Get SF Weekly Newsletters
Pin It

High Wire Act 

Wednesday, Oct 15 2008
Comments
Even as the first girders were laid in the mid-1960s, something about the World Trade Center -- that twin-pronged erection jutting from the loins of Western commerce -- inspired fantasies of lustful conquest. As James Marsh's documentary Man on Wire tells it, a mischievous French teenager was sitting in a dentist's office in 1968 when a magazine image caught his eye. It was a sketch of two gleaming towers, under construction, piercing the clouds above lower Manhattan. But their height was less intriguing than the short distance between them -- a mere 140 feet, just a puny gap in the drawing. Instantly, Philippe Petit found his guiding passion. Across that gap, the Parisian street performer and would-be wire walker inked in the detail that would consume his life for the next six years: a straight line. Part caper movie, part real-life superhero saga, and entirely engrossing, Man on Wire recounts in Rififi-like detail how Petit dodged cops, fought the elements, and defied seemingly impossible logistics to pull off a feat of death-defying frivolity: an illegal, hastily rigged tightrope walk on August 7, 1974, across the 1,350-foot plunge between the towers. Still lithe and trim, with a strangely well-muscled delicacy, the middle-aged Petit animates Man on Wire with his impish presence. Almost from the moment he saw the towers, Petit recalls, he began to plot his way to New York: first by practicing endlessly on a home-rigged high wire, then by taking warm-up runs (such as a mid-air stroll between the towers of Notre Dame). He assembled a core group -- including his then-girlfriend, Annie Allix, and his boyhood chum, Jean-Louis Blondeau -- for moral and physical support, though they privately worried he was courting death. Although it's taken from Petit's written 2002 account -- which he had begun, in a stroke of savage irony, just as the site of his great "coup" was eradicated by cataclysmic assault -- the story presented here is natural movie material.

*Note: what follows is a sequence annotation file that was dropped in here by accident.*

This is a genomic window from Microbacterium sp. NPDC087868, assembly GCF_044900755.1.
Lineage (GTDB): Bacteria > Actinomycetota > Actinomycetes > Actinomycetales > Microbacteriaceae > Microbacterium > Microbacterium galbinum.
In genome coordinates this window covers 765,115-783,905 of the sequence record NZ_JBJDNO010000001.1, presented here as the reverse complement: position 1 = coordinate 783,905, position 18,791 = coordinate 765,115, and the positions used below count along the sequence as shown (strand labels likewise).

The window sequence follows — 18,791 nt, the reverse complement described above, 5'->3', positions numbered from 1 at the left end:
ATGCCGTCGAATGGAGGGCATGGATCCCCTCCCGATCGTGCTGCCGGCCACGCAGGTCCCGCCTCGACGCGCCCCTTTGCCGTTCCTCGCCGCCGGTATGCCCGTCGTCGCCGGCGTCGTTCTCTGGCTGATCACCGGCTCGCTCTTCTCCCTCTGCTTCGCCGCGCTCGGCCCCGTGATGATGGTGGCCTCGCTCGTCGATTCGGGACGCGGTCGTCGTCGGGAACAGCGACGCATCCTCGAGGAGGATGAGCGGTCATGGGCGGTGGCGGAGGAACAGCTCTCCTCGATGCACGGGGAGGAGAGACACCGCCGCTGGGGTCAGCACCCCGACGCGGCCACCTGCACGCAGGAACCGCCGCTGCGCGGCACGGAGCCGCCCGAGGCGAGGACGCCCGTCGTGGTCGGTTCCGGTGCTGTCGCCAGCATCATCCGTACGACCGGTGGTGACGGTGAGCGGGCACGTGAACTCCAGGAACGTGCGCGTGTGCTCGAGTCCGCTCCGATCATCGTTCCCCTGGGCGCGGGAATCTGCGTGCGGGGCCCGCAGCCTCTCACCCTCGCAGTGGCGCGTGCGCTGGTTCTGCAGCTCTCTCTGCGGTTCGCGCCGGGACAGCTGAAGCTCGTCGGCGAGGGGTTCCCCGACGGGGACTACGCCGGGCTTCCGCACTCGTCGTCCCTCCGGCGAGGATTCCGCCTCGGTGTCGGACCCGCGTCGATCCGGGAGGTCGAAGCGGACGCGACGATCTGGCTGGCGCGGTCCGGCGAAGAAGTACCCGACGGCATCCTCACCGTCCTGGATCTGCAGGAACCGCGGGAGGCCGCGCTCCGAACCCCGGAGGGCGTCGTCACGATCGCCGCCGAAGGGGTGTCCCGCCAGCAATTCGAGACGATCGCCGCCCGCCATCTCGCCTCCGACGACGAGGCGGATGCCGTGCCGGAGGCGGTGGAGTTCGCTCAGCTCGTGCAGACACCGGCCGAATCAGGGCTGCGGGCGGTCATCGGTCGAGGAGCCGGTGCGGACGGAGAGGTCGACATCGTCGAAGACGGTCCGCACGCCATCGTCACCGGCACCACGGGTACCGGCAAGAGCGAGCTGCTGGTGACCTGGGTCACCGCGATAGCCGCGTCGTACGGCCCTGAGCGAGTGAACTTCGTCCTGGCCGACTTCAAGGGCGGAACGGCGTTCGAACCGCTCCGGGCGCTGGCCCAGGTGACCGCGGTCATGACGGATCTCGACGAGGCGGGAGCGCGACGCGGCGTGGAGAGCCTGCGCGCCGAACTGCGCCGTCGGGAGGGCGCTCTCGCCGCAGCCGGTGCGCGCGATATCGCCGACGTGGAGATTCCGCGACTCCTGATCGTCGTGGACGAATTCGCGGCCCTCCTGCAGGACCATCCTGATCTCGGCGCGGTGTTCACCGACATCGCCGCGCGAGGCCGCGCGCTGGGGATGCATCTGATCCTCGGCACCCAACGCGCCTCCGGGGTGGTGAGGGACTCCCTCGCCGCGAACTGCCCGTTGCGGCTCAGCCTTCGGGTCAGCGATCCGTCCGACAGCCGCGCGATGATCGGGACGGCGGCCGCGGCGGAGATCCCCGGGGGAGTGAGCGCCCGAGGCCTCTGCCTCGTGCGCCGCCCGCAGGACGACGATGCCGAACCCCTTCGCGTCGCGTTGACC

Sun., Oct. 26; Mon., Oct. 27, 2008

About The Author

Jim Ridley

Comments

Subscribe to this thread:

Add a comment

Popular Stories

  1. Most Popular Stories
  2. Stories You Missed
  1. Most Popular

Slideshows

  • clipping at Brava Theater Sept. 11
    Sub Pop recording artists 'clipping.' brought their brand of noise-driven experimental hip hop to the closing night of 2016's San Francisco Electronic Music Fest this past Sunday. The packed Brava Theater hosted an initially seated crowd that ended the night jumping and dancing against the front of the stage. The trio performed a set focused on their recently released Sci-Fi Horror concept album, 'Splendor & Misery', then delved into their dancier and more aggressive back catalogue, and recent single 'Wriggle'. Opening performances included local experimental electronic duo 'Tujurikkuja' and computer music artist 'Madalyn Merkey.'"